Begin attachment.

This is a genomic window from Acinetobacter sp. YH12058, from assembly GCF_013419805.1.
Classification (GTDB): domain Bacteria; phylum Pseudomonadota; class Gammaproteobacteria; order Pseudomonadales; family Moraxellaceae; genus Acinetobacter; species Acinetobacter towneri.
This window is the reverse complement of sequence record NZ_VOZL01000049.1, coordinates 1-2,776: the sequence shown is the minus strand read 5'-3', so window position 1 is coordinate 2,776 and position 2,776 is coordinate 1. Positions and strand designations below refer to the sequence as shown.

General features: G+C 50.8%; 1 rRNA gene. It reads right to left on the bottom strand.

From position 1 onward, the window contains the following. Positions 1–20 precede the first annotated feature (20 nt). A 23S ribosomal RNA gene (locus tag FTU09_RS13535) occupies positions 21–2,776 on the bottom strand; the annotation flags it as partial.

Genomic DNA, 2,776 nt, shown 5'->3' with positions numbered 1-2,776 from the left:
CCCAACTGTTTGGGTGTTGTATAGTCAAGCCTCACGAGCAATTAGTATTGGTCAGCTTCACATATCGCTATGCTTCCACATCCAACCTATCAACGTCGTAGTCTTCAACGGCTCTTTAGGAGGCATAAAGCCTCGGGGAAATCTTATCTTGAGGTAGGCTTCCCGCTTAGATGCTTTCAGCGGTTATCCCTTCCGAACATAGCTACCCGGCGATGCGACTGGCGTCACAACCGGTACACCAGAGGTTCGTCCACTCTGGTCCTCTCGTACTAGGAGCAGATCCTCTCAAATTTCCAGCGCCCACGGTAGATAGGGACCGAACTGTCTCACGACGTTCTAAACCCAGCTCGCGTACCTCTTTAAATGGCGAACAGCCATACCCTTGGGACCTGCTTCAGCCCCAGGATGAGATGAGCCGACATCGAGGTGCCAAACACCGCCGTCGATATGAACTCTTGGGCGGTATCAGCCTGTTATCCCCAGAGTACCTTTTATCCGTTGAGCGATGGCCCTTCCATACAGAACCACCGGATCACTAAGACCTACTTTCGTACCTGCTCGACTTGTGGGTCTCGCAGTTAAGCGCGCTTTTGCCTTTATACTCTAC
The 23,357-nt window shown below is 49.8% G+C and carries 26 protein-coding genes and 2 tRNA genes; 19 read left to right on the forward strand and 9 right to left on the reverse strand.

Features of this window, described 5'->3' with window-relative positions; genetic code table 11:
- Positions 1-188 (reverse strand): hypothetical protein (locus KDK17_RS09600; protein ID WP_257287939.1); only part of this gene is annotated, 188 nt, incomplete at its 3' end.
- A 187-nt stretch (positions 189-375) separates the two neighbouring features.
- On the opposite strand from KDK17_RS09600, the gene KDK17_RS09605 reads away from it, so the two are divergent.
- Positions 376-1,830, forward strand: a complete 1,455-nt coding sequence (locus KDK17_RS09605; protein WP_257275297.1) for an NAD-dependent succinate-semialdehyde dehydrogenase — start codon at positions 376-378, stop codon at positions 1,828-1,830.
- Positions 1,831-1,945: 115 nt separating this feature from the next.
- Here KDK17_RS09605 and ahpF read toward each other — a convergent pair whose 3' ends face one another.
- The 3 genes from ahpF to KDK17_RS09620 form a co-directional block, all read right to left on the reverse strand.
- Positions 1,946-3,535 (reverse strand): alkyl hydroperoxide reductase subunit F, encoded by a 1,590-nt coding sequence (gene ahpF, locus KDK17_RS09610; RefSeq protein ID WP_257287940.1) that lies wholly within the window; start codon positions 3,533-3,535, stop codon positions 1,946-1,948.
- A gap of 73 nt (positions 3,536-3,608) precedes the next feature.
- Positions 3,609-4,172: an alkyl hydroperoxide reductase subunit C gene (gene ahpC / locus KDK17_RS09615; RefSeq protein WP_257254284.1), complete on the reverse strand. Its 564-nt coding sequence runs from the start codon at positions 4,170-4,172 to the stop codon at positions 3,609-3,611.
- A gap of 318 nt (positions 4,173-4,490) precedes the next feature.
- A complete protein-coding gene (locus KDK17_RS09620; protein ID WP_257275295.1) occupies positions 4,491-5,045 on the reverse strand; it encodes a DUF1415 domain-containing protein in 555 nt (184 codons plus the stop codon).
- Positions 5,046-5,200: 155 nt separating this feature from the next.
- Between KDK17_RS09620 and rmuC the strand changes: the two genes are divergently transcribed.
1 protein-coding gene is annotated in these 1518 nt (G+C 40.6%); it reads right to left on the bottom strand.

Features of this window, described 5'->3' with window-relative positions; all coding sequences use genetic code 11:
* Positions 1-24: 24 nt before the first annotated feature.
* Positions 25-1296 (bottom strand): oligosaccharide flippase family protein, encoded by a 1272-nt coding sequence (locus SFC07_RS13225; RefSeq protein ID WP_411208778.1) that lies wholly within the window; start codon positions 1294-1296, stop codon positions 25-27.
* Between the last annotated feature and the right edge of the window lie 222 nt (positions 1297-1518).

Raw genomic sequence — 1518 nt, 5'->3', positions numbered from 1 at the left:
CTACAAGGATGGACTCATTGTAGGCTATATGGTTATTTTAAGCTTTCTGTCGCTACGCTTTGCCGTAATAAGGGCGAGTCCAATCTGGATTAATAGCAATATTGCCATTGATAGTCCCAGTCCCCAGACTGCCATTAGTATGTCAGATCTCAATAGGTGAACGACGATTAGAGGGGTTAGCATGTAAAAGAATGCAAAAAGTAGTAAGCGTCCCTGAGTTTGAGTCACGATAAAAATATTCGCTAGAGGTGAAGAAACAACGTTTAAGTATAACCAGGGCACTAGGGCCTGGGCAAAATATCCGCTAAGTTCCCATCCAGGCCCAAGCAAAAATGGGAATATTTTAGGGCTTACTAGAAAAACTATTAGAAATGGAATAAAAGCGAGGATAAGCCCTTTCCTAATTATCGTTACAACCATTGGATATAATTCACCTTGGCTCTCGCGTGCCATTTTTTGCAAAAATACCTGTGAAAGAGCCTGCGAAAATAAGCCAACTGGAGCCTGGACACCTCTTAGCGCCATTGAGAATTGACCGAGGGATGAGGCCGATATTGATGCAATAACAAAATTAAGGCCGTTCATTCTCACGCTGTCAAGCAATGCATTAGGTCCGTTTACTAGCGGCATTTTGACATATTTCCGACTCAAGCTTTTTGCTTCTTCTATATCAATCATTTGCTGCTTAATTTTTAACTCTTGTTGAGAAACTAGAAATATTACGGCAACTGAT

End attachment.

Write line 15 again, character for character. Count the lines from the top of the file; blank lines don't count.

- Here KDK17_RS09605 and ahpF read toward each other — a convergent pair whose 3' ends face one another.